I have always been fascinated by wedding rings, particularly women’s wedding rings. I like the design of them-the diamonds and the bands itself. I’m constantly looking at them on women’s fingers. My sister sometimes get irritated because I’m always taking her hand and looking at her ring. I’ve even gone onto a website and designed a ring for myself. I’m always looking at the left hand of women on television to see if they are married and if they are to see the size of their ring. On some level I’ve equated the size of the ring with the depth of someone’s love. The bigger the ring the more they are loved but as I’ve heard stories of some of these women I realize that the amount of money someone spends on you doesn’t determine the depth of their love for you.
That was even true in the bible. In the Book of Esther, King Ahasuerus showered Queen Vashti with gifts but the moment she decided to have a mind of her own and not come down to be paraded in front of his party guests, the King had her stripped of her gifts and her title to be given to another woman. Obviously that’s not love. But when the King met Esther he truly showed his love for her, not by how much he spent on her but by the respect he had for her. He listened and trusted her judgement and because of that love he righted a wrong and elevated her family to a high position in the kingdom. Here’s the thing, Esther was able to be loved in that way because she first loved herself in that way.
She had a sense of pride in who she was. She never thought herself better than anyone else but she never thought she was less than either. That’s how we should be. If we were to all think of ourselves in that way we wouldn’t feel as if someone had to “purchase” our love. We would know that by loving ourselves we would automatically show love to others and in return receive love.
As someone who hopes to be married one day coming to an understanding of what it means to get the ring is extremely important. Esther didn’t get her ring because she desired it for herself, she got the ring because she desired it for her people. Being worthy of the ring isn’t about you and you alone it’s about what the ring represents. It represents a vow between two people and God to further His kingdom. Esther understood that her position as the Queen wasn’t merely to walk around the palace looking cute. It was to do the will of God who placed her in that palace. I firmly believe that a marriage, especially a marriage that is built on the foundation of the bible should be focused on spreading God’s word. It should be strong within itself but not self-absorbed.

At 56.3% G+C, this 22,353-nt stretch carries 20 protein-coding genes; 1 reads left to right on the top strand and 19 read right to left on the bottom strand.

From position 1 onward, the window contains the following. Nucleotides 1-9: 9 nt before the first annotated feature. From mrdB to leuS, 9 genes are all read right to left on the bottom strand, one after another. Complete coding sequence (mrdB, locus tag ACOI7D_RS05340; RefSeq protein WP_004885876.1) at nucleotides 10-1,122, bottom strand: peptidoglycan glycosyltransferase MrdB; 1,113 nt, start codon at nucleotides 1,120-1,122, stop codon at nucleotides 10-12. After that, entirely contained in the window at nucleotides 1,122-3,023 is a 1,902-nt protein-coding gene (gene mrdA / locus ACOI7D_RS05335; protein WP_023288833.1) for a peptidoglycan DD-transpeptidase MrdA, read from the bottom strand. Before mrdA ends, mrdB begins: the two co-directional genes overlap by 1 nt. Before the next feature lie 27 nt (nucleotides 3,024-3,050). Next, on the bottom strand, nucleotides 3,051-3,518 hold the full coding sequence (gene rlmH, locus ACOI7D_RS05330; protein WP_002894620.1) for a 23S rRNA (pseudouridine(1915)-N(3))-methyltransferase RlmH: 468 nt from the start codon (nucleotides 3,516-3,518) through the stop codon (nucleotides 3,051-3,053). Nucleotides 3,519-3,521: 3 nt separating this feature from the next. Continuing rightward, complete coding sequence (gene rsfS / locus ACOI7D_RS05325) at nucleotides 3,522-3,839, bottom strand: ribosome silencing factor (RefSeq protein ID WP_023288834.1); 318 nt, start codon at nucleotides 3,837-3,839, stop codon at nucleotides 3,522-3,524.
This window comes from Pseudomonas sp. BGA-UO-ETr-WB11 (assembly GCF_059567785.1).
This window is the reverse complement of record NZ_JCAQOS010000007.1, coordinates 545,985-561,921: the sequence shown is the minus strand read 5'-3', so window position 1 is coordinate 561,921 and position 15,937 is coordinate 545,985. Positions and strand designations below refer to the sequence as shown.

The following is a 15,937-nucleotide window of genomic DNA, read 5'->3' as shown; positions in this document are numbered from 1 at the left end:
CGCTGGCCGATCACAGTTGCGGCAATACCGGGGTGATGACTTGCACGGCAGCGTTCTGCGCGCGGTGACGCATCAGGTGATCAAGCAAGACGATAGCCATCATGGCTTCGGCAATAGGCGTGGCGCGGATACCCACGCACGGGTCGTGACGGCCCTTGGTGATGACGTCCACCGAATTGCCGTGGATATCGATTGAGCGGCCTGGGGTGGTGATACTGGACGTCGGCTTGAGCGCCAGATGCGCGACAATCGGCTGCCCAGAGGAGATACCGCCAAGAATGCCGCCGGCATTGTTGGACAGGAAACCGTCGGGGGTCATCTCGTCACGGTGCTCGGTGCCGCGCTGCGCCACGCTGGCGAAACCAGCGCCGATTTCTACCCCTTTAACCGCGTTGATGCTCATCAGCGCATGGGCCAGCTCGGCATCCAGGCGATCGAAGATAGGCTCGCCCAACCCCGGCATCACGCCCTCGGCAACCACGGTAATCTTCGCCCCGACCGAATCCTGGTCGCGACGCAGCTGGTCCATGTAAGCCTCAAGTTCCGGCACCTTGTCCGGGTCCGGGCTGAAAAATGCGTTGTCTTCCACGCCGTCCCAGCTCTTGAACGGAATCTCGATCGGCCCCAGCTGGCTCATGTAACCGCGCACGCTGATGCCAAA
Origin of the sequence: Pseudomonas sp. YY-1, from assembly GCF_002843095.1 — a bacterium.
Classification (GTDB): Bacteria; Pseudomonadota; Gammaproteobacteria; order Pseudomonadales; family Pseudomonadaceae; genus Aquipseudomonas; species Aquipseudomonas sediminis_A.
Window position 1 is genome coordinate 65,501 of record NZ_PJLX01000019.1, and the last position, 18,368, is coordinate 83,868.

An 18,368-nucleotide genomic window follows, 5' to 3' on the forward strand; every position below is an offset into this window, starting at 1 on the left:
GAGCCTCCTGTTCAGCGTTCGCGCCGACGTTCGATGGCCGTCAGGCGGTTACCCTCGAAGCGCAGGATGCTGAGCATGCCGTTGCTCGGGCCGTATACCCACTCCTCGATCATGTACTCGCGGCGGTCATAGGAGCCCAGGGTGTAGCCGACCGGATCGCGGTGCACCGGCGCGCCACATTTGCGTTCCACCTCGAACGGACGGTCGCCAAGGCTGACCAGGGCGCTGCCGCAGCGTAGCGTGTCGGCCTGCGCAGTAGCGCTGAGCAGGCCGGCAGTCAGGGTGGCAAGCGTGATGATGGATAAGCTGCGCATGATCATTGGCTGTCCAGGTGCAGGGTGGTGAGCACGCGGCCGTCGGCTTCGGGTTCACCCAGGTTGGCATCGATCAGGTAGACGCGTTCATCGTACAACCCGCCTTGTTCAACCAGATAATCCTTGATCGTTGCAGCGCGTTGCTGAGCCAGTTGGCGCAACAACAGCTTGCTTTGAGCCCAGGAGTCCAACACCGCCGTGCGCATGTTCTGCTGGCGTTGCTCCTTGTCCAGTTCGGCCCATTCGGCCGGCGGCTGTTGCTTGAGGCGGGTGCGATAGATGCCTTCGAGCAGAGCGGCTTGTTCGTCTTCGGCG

And as individuals we also should be strong within ourselves but not self-absorbed. Self absorption causes us to lose ourselves and others. Think about how a sponge works. If it’s dry it doesn’t pick up any water. It becomes useless. But when it’s wet it draws water toward it. It becomes useful. God did not place us here to be useless. As we live out our single lives we should strive to live it out as an honor to God. The same goes for our married lives. No matter what we do God should be able to get the glory.
Because Esther desired to please God above all else, to become worthy of His ring, The Holy Trinity, she pleased her husband, her uncle, her people and will forever be known as someone who helped save the Jewish nation.
Which ring are you trying to be worthy of? Man’s or God’s?
photo credit: <a href=”http://www.flickr.com/photos/90876536@N02/16685624391″>Wedding</a> via <a href=”http://photopin.com”>photopin</a> <a href=”https://creativecommons.org/licenses/by-nc/2.0/”>(license)</a>
photo credit: <a href=”http://www.flickr.com/photos/76186789@N02/14537600144″>Love</a> via <a href=”http://photopin.com”>photopin</a> <a href=”https://creativecommons.org/licenses/by-nc-nd/2.0/”>(license)</a>